Meet upcoming CSUN rapper Metaphaurus

Metapharus pictured performing on stage
Metaphaurus performs at an event in Santa Monica. "My drive to consistently create something new and to make myself better as a person and an artist is what keeps me going in music." He said. Photo Credit: Courtesy of Paradym M.G.

Metaphaurus started rapping in high school when he would write raps for his family members on their birthdays. After getting positive reception, he decided to dedicate himself to the art.

The name “Metaphaurus” is a combination of the words “metaphor” and “dinosaur.” It is also the stage name of 21-year-old kinesiology major Joshua Kim which to him means a beast with metaphors.

The rapper described his style as unique, fusing together 90s boom-bap beats and vocal influences from newer generations to create something new.

“Hip-hop is a challenge that I definitely have the skill for, but it is difficult and even scary at times,” Kim said. “I get nervous before I perform and nervous that a song may not come out the way I envisioned it. Once I get past that though, I manage to find myself in the zone where I can’t hear, see, or feel anything in the world except the bliss coming from beating the challenge.”

Kim has won first and second place in Coast 2 Coast Live’s online music video showcases where artists can show their work all over the world, and made it to the top 64 of 3,082 auditions for TeamBackPack’s World Underground LA, where emcees compete for a cash prize and a possible record deal.

Eminem, Tupac, The Notorious B.I.G., LyRicks and Kendrick Lamar are some rappers Kim said have shaped his complex rhyming style, flows and cadences. What he admires about these artists is that they carry charisma and have powerful presences in their songs.

“Most people tell me I sound ‘angry’ in my music, but I prefer the term ‘powerful,’” Kim said. “Lots of people tell me I have strange qualities about myself and you can hear it in the music. When it comes to the content of my raps, you will hear complex multi-syllabic rhyme schemes, multiple languages, a powerful cadence, and a Korean-American voicing his opinion in hip-hop.”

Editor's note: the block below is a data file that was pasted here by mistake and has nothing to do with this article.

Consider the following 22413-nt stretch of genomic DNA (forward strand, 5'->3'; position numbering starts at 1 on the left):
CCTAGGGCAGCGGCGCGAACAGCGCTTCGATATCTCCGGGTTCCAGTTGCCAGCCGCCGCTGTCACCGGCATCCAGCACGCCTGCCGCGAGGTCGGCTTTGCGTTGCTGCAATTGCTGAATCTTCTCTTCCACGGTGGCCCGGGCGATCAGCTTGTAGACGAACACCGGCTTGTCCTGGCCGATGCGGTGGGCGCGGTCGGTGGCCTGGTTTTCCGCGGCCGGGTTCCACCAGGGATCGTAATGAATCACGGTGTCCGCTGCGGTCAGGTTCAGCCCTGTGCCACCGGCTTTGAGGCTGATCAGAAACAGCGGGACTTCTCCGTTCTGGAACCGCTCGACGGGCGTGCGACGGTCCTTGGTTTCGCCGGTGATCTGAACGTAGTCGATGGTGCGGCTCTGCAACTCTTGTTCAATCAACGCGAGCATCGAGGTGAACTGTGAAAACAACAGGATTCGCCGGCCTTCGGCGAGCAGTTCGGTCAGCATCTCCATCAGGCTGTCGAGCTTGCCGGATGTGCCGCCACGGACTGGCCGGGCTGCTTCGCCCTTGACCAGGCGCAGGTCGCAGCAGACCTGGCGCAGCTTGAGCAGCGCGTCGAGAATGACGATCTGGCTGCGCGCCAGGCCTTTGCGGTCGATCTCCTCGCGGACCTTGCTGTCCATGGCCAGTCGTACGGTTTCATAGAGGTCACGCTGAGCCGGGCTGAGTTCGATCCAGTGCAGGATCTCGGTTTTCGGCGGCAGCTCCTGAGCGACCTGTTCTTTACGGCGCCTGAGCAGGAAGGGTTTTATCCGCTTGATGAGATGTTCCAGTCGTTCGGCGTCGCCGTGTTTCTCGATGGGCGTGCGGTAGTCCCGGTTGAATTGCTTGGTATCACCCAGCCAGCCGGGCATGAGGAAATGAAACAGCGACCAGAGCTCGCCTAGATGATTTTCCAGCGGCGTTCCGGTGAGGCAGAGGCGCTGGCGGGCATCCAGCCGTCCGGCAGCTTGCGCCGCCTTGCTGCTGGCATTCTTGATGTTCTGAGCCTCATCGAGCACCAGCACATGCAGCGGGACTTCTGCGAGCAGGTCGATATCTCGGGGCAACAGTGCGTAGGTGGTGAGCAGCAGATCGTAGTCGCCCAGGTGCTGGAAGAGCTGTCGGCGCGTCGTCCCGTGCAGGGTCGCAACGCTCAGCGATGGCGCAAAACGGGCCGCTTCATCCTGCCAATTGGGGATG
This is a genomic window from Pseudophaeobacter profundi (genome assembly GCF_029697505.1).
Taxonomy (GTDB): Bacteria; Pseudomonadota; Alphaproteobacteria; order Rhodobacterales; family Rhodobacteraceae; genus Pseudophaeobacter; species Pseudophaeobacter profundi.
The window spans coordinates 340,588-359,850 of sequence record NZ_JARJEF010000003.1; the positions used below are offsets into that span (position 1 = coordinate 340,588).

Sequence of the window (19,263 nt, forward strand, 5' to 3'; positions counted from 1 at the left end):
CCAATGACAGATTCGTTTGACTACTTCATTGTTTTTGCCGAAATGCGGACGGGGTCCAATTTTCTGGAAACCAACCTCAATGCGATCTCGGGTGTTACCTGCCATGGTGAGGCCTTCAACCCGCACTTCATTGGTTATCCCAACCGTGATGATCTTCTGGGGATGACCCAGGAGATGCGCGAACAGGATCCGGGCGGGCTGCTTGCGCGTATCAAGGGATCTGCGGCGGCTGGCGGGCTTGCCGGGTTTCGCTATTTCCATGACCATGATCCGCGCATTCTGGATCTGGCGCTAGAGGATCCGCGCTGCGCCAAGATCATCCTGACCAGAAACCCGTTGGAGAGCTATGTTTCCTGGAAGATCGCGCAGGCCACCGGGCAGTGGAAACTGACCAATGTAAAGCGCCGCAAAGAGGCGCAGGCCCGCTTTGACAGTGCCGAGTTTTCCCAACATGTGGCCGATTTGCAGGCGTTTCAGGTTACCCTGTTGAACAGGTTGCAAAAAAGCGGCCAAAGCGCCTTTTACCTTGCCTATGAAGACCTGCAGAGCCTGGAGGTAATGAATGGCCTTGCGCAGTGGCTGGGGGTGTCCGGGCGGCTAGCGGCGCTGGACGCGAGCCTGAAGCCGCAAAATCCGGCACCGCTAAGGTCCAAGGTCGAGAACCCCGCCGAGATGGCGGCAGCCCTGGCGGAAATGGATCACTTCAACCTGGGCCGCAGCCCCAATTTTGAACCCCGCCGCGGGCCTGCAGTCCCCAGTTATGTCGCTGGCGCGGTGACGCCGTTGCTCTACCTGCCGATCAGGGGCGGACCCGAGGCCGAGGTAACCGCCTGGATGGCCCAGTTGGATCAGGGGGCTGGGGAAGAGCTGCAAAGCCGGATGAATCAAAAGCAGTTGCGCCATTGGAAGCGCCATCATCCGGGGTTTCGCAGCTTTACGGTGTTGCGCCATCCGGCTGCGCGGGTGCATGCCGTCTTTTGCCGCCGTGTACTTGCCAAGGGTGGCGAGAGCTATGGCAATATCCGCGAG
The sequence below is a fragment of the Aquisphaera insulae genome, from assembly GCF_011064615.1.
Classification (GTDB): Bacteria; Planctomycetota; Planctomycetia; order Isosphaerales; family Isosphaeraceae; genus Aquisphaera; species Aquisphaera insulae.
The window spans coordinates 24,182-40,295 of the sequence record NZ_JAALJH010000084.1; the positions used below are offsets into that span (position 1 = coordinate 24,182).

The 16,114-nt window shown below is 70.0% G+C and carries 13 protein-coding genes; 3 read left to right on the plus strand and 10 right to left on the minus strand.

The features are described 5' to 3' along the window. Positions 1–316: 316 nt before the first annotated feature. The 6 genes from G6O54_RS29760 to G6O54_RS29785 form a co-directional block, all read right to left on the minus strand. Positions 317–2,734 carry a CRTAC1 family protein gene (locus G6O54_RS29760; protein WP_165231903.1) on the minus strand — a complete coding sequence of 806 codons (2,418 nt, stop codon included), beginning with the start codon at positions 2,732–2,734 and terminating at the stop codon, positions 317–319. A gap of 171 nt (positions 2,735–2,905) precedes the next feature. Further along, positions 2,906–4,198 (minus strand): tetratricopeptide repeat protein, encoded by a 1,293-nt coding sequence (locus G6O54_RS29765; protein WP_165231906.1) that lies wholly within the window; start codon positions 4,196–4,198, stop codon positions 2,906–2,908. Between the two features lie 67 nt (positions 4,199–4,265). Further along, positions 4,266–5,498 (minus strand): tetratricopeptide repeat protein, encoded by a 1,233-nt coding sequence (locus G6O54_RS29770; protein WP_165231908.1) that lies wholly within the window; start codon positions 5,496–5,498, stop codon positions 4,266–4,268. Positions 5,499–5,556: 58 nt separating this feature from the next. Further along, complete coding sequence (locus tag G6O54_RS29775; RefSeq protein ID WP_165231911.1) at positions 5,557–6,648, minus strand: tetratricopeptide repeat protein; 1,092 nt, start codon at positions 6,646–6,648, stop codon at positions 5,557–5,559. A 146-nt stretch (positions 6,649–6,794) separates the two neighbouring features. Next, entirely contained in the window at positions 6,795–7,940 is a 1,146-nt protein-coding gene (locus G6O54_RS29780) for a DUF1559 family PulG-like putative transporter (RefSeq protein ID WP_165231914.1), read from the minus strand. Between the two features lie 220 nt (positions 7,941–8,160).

Sophomore Ian Davies-Morris met Kim last year in the Hip-Hop Culture Club and said he has gotten more passionate about pushing his music and artistic vision.

“Josh has a solid grasp on the rhythmic and poetic aspects of creating quality raps, but also adds an interesting twist by using rhymes from different languages to create rhyme schemes you wouldn’t find in either individual languages,” Davies-Morris said.

Asian American studies major and senior Von Bondoc, 29, met Kim in 2015 and said his technical skills in rapping and speaking different languages in his raps make him unique.

Consistency is something people love, but Kim said it can get boring. Kendrick Lamar, Anderson .Paak, Run the Jewels and Jonwayne are innovative artists who Kim said are making an impact in hip-hop.

“When you listen to the innovative artists’ projects you always get something new and different every time,” Kim said. “You can hear it in their cadences and their instrument choices… Usually with innovation comes a new trend and tons of followers who try and copy it. You can tell how much impact they’ve had by listening to how many artists sound like them.”

Since starting his rap career, Kim said he has gained confidence, which was always an issue he struggled with. He held himself back for many years because of self-doubt and anxiety but was saved by the positivity his family showed him and constant meditation. He said his biggest supporters have been his mother and his girlfriend.

“I do it because it makes me healthy; creative energies are good for the mind” Kim said. “I do it because it challenges me. Rewards taste much greater after overcoming challenges. I do it to inspire others, pulling people from dark places through your positive and creative energy brings you closer to the struggle of all people.”